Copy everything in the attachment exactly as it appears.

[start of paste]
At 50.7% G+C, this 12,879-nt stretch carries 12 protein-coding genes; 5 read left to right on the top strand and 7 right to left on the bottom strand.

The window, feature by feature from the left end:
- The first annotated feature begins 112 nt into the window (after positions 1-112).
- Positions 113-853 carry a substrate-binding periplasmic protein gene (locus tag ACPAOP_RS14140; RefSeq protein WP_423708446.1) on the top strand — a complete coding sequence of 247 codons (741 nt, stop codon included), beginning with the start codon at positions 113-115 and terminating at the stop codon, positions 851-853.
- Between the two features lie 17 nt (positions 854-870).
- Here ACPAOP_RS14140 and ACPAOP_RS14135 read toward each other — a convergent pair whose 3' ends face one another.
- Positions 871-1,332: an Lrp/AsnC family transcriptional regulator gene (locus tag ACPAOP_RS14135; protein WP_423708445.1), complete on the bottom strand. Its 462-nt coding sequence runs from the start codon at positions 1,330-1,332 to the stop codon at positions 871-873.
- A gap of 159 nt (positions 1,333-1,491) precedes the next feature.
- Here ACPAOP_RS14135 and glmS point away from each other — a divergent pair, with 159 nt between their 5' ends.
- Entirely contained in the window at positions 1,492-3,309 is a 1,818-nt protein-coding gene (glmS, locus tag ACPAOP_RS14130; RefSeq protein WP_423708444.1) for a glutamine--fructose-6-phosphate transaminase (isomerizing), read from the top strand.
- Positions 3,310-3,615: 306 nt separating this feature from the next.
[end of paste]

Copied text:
At 50.7% G+C, this 12,879-nt stretch carries 12 protein-coding genes; 5 read left to right on the top strand and 7 right to left on the bottom strand.

The window, feature by feature from the left end:
- The first annotated feature begins 112 nt into the window (after positions 1-112).
- Positions 113-853 carry a substrate-binding periplasmic protein gene (locus tag ACPAOP_RS14140; RefSeq protein WP_423708446.1) on the top strand — a complete coding sequence of 247 codons (741 nt, stop codon included), beginning with the start codon at positions 113-115 and terminating at the stop codon, positions 851-853.
- Between the two features lie 17 nt (positions 854-870).
- Here ACPAOP_RS14140 and ACPAOP_RS14135 read toward each other — a convergent pair whose 3' ends face one another.
- Positions 871-1,332: an Lrp/AsnC family transcriptional regulator gene (locus tag ACPAOP_RS14135; protein WP_423708445.1), complete on the bottom strand. Its 462-nt coding sequence runs from the start codon at positions 1,330-1,332 to the stop codon at positions 871-873.
- A gap of 159 nt (positions 1,333-1,491) precedes the next feature.
- Here ACPAOP_RS14135 and glmS point away from each other — a divergent pair, with 159 nt between their 5' ends.
- Entirely contained in the window at positions 1,492-3,309 is a 1,818-nt protein-coding gene (glmS, locus tag ACPAOP_RS14130; RefSeq protein WP_423708444.1) for a glutamine--fructose-6-phosphate transaminase (isomerizing), read from the top strand.
- Positions 3,310-3,615: 306 nt separating this feature from the next.